I must say that I'm glad that she is montessori for the reasons stated above.  She is currently in the Pre-K class at montessori, and next fall (since she will be 5 this month and therefore eligible for kindy "status" in fall) she will be in the kinder class.  Same classroom, same teacher, same lessons....but just allowing for that extra step to solidify her understanding of each.

 

So, I think you have to ask the teacher where progress is being made.  I think you'd feel better knowing that.  Maybe she is making a TON of progress in connecting a=b, and b=c, but because you havent witnessed her with a=c, you dont think she's excelled.

post #3 of 6
Thread Starter 

i think that my main problem is that it isn't a pure montessori environment. I know they have the cuisinaire rods  but she has never used them. she doesn't know her letter sounds either, she just guesses. With all the research i did before we made this choice for her, I wanted to trust the method and that was the other reason we didn't do a lot of educating at home. we do the 'homework' that is sent home- but i'm not doing my own letter/number teaching with her. I want to let her learn in her way in her time, but I don't trust the teacher/school, and i'm scared that my the time she really shows her struggles, it will be hard to catch up. I know it is hard and pretty useless to compair in this environment, but i'm just at a loss, seeing her so behind her friends in non montessori, and struggling. thanks for sharing what your daughter is doing- it is light years ahead of mine, so it's helpful to me. I just wanted to have something to talk to the directress about. when the teacher is saying she is right on track and doing fine, but i don't agree, I wanted to have something bring to the table. our only other option is putting her in mainstream school, and with how she is strugling now, I think that would be worse.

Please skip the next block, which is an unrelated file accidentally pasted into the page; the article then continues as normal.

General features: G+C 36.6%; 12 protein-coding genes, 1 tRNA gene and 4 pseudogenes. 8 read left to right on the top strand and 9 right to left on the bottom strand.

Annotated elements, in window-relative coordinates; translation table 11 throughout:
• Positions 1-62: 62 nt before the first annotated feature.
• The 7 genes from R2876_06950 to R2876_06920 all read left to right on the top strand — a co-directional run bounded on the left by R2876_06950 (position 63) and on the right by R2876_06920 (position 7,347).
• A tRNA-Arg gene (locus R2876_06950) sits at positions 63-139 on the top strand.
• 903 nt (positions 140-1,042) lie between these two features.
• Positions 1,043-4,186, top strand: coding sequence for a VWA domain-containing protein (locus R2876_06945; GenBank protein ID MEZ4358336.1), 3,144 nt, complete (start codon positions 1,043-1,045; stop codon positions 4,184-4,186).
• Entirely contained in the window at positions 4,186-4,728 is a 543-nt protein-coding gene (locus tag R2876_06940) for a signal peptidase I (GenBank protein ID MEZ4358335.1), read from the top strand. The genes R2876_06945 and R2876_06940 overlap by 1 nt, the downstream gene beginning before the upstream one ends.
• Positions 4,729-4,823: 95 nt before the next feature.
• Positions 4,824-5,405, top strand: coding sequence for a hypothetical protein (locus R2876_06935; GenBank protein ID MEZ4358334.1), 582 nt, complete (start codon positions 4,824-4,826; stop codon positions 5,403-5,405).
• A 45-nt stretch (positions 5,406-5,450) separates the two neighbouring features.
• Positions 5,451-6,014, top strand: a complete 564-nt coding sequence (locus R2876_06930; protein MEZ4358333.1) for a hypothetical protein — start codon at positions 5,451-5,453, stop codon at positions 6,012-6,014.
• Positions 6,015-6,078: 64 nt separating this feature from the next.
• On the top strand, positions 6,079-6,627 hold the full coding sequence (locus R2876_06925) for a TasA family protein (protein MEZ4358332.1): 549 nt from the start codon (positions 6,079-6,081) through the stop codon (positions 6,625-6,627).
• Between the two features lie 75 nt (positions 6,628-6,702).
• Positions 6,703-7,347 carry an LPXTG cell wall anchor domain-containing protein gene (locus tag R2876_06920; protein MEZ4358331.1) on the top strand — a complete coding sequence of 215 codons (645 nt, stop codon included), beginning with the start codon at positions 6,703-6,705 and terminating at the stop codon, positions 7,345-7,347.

post #4 of 6

The beauty of Montessori is that it doesn't matter where any other K is as long as your child is able to follow her path and get things in her own time.  So not reading in K would not be a big deal as long as she's in the process and she gets there when she is ready.

 

HOWEVER, it sounds like you are not sure this school is truly following Montessori and if it is not, they may not be giving her the tools to get there.  So that COULD be a concern.  She may be at her own place or she may not be getting what she needs.  You'd really have to observe the school to figure that out.

 

Now, your K age is a little different than ours.  My son is in K, but he's a full year older (turned 6 in November).  From helping out in his K class with reading I can tell that a few of the kids are still working out all of their letter sounds.  Most of them can get through BOB books, but not always easily.  Many of the kids are reading at various levels from BOB books up to Magic Tree House/Charlie and the Chocolate Factory type books.  It's a very wide range, as it should be.  So, my son is reading about a level below chapter books right now.  But again, he's on the older side for K.   At this time last year, he was starting to read BOB books.  He did know all of his letters and sounds, but just barely.  He started Montessori last year and his previous school (and myself) was more focused on letter names.  I didn't know to teach any other way.  So, my 3 year old knows his letter sounds b/c he's been in Montessori since 2 and I learned to focus on that at home YK?  So I read him an alphabet type book and I say the letter sounds now instead of names.

 

She's young for K IMO, so if you feel like she's going to need an extra year, give it to her.

post #5 of 6
Quote:
Originally Posted by slippy View Post

i think that my main problem is that it isn't a pure montessori environment.



If the Montessori Method isn't followed, why would we expect the results?

post #6 of 6

My suggestion to you would be to call the school where she will go to 1st grade and see if you can speak with the teacher to find out what they will want her to know on the day she walks into first grade.  Most states have core standards on their websites so you can look through and see how your child is measuring up and if you need to do more for her to get her to where she should be.  You still have plenty of time to get her ready if she isn't exactly where she needs to be. 

My daughter is in Montessori K and is reading on a second grade level, is doing multiplication and division in the thousands (Montessori starts with the high numbers and works down to low) and spends a lot of time working with the three year olds.  Every child is different, just check your state standards and maybe speak with her next school for peace of mind.